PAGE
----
Babe Ruth played his first major league game 99 years ago today, on July 11, 1914. To celebrate the anniversary this week, here are the 60 things you don’t know about the greatest player in the history of baseball in chronological order, along with some myths that have been dispelled.
Babe Ruth Growing Up Facts
1. His father’s real name was George Herman Ruth, as was his father’s. Ruth is the sole player to have this last name in the history of major league baseball.
2. His birth date is generally accepted as of February. 6 1895, Ruth believed that his birth date was February 7. February 7 7, 1894. The birth certificate that had the date of birth was for an unidentified male in Ruth’s family. Ruth family. The parents of Ruth lost six children during the early years of their lives, including two sets of twins. There was only George and his sibling Mary Margaret, known as Mamie remaining.
3. Ruth lived for a short time on the spot of the present Oriole Park at Camden Yards, which was located over another of his dad’s chain of salons.
4. At the age of eight, Ruth had already chewed tobacco and drunk whiskey for the first time. He was placed in St. Mary’s Industrial School for Boys, a Catholic reform school. He was declared incurable.
5. Each boy was required to study a trade in preparation to pursue a career. Ruth’s goal was to become a maker of shirts.
6. Ruth was in St. Mary’s when he joined his team, the Baltimore Orioles, from the International League in Feb. 1914. The team would make it to the major leagues just five months later.
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Early Years in Baseball
7. He made his first home run on March 7, 1914, located in Fayetteville, N.C., during an intrasquad baseball game in which he was a shortstop.
8. While playing for the Orioles, an old-fashioned team populated by several former players of the major leagues, Ruth earned his well-known nickname. It is not known who first named Ruth Babe.
9. The Orioles sold Ruth to the Boston Red Sox on July 9, 1914, as did two other players in the team’s fire sale, the owner Jack Dunn, who found himself in financial difficulties because the Baltimore franchise within the newly formed Federal League obliterated the Orioles attendance.
10. Ruth made his debut in the major leagues on the field at Fenway Park on July 11, 1914, as a starting pitcher. Ruth pitched seven innings to earn the win but went 2-for-2 at the plate and struck in the face of Cleveland lefty Willie Mitchell in his first major league appearance.
11. Ruth’s debut professional home run was on September 5, 1914, with The Providence Grays of the International League. He had been assigned to the Red Sox for more seasoning the month before.
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More Babe Ruth Facts
12. In the game he played and ultimately won, Ruth’s first Major League hit was a double against his fellow Yankees Leonard Cole at Fenway Park on October 2, 1914.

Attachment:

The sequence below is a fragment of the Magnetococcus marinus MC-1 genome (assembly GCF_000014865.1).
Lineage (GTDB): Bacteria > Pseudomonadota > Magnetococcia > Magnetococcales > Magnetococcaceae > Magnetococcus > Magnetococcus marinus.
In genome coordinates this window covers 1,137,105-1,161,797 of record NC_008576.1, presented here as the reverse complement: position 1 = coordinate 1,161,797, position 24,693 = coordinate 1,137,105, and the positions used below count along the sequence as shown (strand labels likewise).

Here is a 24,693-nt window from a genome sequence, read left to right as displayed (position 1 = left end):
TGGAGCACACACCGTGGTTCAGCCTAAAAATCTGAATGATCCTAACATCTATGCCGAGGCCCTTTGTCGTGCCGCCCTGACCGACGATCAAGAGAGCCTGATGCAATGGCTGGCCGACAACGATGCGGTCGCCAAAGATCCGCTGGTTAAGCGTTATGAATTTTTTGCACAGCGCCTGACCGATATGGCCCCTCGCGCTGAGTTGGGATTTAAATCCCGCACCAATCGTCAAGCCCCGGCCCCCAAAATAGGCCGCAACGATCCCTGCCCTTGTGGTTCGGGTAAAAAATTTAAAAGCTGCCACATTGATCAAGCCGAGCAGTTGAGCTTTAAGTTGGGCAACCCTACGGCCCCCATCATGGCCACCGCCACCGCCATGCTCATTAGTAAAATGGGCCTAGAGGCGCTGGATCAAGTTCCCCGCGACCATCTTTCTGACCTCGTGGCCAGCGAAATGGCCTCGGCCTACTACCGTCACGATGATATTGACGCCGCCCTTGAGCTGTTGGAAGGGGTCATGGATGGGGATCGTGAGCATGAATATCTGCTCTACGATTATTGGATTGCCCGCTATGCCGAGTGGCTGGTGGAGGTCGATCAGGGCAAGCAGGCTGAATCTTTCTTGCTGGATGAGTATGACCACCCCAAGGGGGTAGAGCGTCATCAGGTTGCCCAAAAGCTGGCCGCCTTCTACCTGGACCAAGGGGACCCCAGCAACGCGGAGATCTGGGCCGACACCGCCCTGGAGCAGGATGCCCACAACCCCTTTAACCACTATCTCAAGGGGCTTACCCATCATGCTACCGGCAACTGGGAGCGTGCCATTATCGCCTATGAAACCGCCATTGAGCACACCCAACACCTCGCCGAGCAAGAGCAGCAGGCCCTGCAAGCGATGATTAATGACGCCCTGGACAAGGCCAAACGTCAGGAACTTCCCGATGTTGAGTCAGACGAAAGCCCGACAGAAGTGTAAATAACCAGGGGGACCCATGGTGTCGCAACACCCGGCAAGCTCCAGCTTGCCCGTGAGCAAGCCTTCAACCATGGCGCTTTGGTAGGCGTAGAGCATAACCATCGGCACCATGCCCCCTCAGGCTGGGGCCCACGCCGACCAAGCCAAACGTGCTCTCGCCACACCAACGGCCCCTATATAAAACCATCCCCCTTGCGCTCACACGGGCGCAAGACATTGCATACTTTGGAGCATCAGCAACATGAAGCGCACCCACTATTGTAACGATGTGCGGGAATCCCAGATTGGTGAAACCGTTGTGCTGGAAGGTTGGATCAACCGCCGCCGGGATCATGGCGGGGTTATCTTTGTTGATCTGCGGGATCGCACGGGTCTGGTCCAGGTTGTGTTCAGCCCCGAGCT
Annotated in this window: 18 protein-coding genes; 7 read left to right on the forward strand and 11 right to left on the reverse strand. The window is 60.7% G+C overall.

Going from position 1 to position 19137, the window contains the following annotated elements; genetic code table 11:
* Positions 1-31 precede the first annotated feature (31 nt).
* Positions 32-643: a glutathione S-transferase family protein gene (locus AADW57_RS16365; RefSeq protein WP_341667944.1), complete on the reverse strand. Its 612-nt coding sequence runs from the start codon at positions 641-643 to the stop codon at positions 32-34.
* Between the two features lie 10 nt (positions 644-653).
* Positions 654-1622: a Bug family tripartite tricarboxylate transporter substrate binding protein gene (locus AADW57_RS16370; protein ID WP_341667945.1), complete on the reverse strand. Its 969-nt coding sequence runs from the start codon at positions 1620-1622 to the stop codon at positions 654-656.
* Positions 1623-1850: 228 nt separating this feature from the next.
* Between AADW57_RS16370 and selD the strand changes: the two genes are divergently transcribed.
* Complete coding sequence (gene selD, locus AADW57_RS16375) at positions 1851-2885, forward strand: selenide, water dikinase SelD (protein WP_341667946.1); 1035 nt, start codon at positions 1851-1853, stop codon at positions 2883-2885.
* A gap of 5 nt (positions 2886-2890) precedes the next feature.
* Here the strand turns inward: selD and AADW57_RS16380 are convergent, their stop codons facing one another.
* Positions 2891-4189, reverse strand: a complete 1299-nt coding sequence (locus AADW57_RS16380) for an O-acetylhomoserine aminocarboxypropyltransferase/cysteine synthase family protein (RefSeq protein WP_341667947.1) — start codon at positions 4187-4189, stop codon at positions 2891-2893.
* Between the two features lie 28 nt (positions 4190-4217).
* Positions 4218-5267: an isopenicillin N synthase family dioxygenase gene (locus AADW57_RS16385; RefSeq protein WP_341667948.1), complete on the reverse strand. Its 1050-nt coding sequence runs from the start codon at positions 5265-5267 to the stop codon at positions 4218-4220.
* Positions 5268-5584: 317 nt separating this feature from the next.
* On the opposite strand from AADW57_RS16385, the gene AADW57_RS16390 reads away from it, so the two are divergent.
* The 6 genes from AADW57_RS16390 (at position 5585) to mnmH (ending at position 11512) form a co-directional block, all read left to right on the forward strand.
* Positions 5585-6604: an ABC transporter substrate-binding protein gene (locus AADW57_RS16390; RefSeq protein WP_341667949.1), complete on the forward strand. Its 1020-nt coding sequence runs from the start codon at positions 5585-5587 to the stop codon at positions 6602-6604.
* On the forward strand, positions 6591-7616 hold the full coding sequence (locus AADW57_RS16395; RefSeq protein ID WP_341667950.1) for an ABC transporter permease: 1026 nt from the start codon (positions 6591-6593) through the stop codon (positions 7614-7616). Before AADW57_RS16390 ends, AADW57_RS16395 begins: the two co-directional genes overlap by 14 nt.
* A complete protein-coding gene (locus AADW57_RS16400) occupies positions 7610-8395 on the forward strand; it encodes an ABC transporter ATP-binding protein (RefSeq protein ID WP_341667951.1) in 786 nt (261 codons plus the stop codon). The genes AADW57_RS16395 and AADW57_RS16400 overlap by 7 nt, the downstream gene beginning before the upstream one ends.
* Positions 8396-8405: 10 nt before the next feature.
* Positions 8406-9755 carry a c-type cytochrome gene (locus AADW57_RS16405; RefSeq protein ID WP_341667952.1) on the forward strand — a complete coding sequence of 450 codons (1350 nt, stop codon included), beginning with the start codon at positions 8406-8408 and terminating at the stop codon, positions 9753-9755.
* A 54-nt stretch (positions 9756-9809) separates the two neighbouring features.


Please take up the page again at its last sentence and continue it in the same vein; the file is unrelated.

13. On October. 17th in 1914, just two weeks after the end of his rookie season, Ruth married Helen Woodford, the 16-year-old cafe waitress who he met on the first morning of his arrival in Boston.
14. Ruth was a power pitcher who played 127 games on the mound before being able to play in any position on the field.
15. in Ken Burns’s documentary Baseball, the Legendary Journalist writer Dan Okrent said Ruth was “the best left-handed pitcher of the 1910s, without question, in the American League.” Indeed, of AL lefties who played at a minimum of 1,000 IP during this decade, Ruth recorded the lowest ERA (2.19) and the highest percent of wins (.659) and was ranked fourth in wins. Ruth was fourth in shutouts and ninth in strikeouts.
16. He finished 23-12 and was the top player in the American League with nine shutouts and a 1.75 ERA in 323 2/3 innings.
17. The year 1917 was his best, and he was 24-13, with a 2.01 ERA in 326 1/3 innings. He was also the leader of the AL in complete games.
18. In the six seasons that they had Ruth during his six seasons with Ruth, the Red Sox won three World Series championships. In 107 years without him, they’ve won four.
19. Ruth’s very first World Series appearance came in 1915. He walked to first base in 1915 as an in-between hitter but did not make a single pitch for Boston’s five-game victory against the Phillies.
20. In the second game of the 1916 World Series, Ruth pitched 14 innings of a complete game, beating the Dodgers by a score of 2-1. This is the longest innings pitched by a single pitcher in one postseason game.
21. Ruth had an 0.87 ERA in three World Series starts. His record for consecutive scores of only 29 and 1/3 innings during the Fall Classic stood from 1918 until Whitey Ford broke it in.
22. June 23, 1917, at Fenway Park, Ruth was exiled by the Home plate umpire Brick Owens for arguing balls and strikes following a walk of the first batter in an upcoming match against the Senators. Ernie Shore replaced him. He was the baserunner. Senators’ Second baseman Ray Morgan was caught taking, then Shore was able to retire all 26 players he was facing in the four-to-one Red Sox win. In official terms, Ruth is credited for playing in a combined no-hitter. However, Shore is not acknowledged for pitching in a perfect game.
23. Ruth’s first Major League homer was in a game against the Yankees in the Polo Grounds on May 6, 1915. Three years later, Ruth hit a homer in his debut at the position (1B) that was not a pitcher at the same ballpark.
24. After his initial appearance as a player in the position, Ruth could not pitch, which led to tensions in the relationship with Red Sox manager Ed Barrow. At the beginning of July, Ruth tried to quit the Red Sox to join a shipyard in Chester, Pa., to avoid a penalty from Barrow. Ruth immediately gave in to the threat of legal actions by Red Sox owner Harry Frazee and re-joined the Red Sox without playing for the shipyard team.
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25. Ruth was the leader of Ruth and led the American League in home runs for the first time since 1918 when he tied with the Athletics’ Tillie Walker with 11 during the season that was cut short by war. Ruth also led the league by striking out (58) as well as hitting (.555) as well as an OPS (.966).